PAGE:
Anyone out there want to meet Gov. Rick Perry? Want to spend a few seconds of quality time with the longest serving governor in Texas history? Maybe compare notes on the quality of rental houses? Or pick up a couple of pointers about how to blow away a coyote?
Well, if you don’t have anything better to do this Thursday evening (Sept. 2), drop by the Four Seasons Hotel in Austin about 6 p.m., and maybe you will get your chance to kiss the regal ring. But don’t come emptyhanded. Bring money, lots of money, because the price of admission won’t be cheap.
If you’re a teacher, don’t expect to find many of your colleagues there. Instead, you will be treated (if that’s the right word) to a Who’s Who of Austin lobbyists, representing the monied special interests that provide the fuel for Perry’s election campaigns and issue the marching orders…umm, advice…he follows when dealing with public policy.
The event may resemble a preelection coronation more than anything else. Technically, however, it is a fundraiser for the governor’s reelection campaign.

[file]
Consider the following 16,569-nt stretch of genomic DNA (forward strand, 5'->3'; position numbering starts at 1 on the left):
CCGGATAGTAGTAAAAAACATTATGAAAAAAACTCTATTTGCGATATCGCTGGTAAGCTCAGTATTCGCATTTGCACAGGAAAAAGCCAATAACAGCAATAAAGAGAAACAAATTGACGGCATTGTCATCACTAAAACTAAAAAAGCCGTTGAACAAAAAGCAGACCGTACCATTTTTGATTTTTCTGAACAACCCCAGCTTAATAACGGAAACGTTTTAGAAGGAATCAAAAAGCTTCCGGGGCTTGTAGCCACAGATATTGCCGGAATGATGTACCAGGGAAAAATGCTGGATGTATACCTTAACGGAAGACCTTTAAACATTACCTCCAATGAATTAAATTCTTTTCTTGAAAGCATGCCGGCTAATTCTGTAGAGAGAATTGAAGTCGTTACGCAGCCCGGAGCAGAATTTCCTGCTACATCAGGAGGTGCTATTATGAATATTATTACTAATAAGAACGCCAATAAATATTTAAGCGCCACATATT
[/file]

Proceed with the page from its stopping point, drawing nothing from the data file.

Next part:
Host and sponsorship levels start at $5,000 and top out at $50,000. Givers at those levels also get a private reception with the governor. Tickets to the general reception are $1,000.
Yes, it is the same fundraiser that Perry’s Democratic opponent, Bill White, is criticizing in a new TV ad. And, yes, Bill White also is raising a lot of money, including from special interests, as are hundreds of other political candidates. But few fundraising lists are as heavyladen with special interests as is Perry’s. And few of Perry’s special interests have the needs of the public schools, educators and school kids anywhere near the top of their wish lists.
The corporate giants of telecommunications, health care, insurance, real estate, energy and finance that are sponsoring the event are far more interested in protecting themselves from higher taxes (or enhancing their tax breaks, even in the face of an $18 billion revenue shortfall) than they are in helping state government meet the needs of mere mortals..
Attendees will include a lot of selfanointed education “experts.” You know the kind . voucher advocates, “accountability” gurus and others seeking to make big bucks from public school contracts.
The real education experts, however, won’t be there. Priced out of admission, many will be at home, grading papers, or meeting parents at “Back to School” night.